In response to a recent report suggesting the health service has collapsed in Zimbabwe, the BBC News website asks a dental surgeon (name withheld for safety concerns), 55, about how he keeps his private practice going. Inflation is already 3,714% - the highest rate in the world, and just one adult in five is believed to have a regular job.
It has become extremely difficult to practise normal dental procedures that require a quotation because what you quote today will have changed by the time you start the procedure.
The dental surgeon's wife travels to Dubai to buy basic supplies
The only practical thing is to quote a patient in US dollars.
We take this approach because the currency is so unstable.
Obtaining materials, equipment, spare parts and replacements is very hard to do because there are no suppliers in the country.
One cannot buy foreign currency from the government. Buying from the parallel market is the only way.
I have to send anything that needs repairing to South Africa and payment has to somehow be arranged between myself and the company there... getting the money to them is a real nightmare.
Basic things like local anaesthetic, sutures and bandages are always scarce. My wife travels to Dubai to buy my supplies.
We are operating under difficult circumstances indeed.
But I am determined to carry on. We Zimbabweans, we persevere.
Despite what some say, Zimbabwe's health system has not collapsed completely. I say this because patients can still visit hospitals where they will receive treatment, albeit limited.
And there is much lacking.
Qualified personnel have emigrated en masse. Then there's the issue of post-operative care... because of the lack of drugs and other items necessary that specialised care requires many operations are not possible at government-funded hospitals here anymore.
Private clinic and hospitals are still operating though.
Carrying out normal dental procedures is extremely difficult
Our most current problem is my staff not being able to afford their transportation to work and then back home again each day.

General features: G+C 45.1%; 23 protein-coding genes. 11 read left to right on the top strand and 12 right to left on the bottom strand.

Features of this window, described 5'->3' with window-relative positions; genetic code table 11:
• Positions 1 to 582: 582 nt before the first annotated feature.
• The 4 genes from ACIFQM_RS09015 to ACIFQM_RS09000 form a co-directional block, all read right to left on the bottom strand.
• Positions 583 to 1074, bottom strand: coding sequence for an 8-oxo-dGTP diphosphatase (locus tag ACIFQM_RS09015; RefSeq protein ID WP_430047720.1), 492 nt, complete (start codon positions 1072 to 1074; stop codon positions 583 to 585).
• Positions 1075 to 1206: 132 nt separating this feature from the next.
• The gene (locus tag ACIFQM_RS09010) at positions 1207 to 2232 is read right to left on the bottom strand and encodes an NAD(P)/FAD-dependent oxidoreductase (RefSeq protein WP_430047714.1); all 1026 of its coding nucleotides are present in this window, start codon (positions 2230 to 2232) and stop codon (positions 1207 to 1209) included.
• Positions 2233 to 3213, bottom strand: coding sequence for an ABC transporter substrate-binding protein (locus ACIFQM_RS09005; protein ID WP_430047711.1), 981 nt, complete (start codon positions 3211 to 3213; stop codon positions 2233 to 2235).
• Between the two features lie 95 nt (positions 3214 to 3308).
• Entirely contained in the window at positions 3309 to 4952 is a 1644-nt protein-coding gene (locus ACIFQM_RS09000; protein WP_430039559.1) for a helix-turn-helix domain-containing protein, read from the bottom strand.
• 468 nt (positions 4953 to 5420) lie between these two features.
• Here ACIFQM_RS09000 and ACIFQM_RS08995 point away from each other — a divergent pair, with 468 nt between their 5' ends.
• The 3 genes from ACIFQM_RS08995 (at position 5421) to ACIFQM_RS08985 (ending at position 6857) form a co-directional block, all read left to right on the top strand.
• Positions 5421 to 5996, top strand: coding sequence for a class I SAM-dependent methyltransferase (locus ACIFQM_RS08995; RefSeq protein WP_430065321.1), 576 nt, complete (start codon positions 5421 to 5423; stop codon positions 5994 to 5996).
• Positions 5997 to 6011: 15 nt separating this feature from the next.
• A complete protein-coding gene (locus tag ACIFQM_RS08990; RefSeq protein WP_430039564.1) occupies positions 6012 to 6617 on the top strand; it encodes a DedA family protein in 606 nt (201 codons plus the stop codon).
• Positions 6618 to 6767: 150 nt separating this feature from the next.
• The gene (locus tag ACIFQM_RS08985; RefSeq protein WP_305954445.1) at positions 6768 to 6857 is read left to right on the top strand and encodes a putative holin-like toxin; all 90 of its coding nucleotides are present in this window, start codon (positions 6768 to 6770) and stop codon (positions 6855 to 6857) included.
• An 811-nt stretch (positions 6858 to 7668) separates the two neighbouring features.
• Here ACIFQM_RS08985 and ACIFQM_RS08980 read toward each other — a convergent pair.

It is the most recent difficulty. So far we are getting round it by subsidising. I can't keep increasing their salaries outright because then they will just get taxed at a higher bracket.
Instead we call it a travel allowance.
A lot of my colleagues have left and gone to neighbouring countries or overseas. But if you have been in practise a long time - 27 years, like me - you own your own practise, your home... What does one do?
You can't just pack your bags and leave. I can't. Who will look after everything I have worked so hard to get?
Poor country, poor family
I trained overseas and then I came home because I felt I had a contribution to make.
The worst scenario I have in my personal life is that I cannot provide for all of my children's needs.
When I was at college overseas I used to tell my friends that I was poor. I came from a poor country and a poor family.
All my father owned was a bicycle.
But, I would tell them don't worry, once I am a professional I will go back to my country and become successful and wealthy. Life would be good.
But now, because of the situation in Zimbabwe, I find that I am calling on those same friends of mine again to help with my children's tuition fees.
It is very hurtful to feel that you can't look after your own children.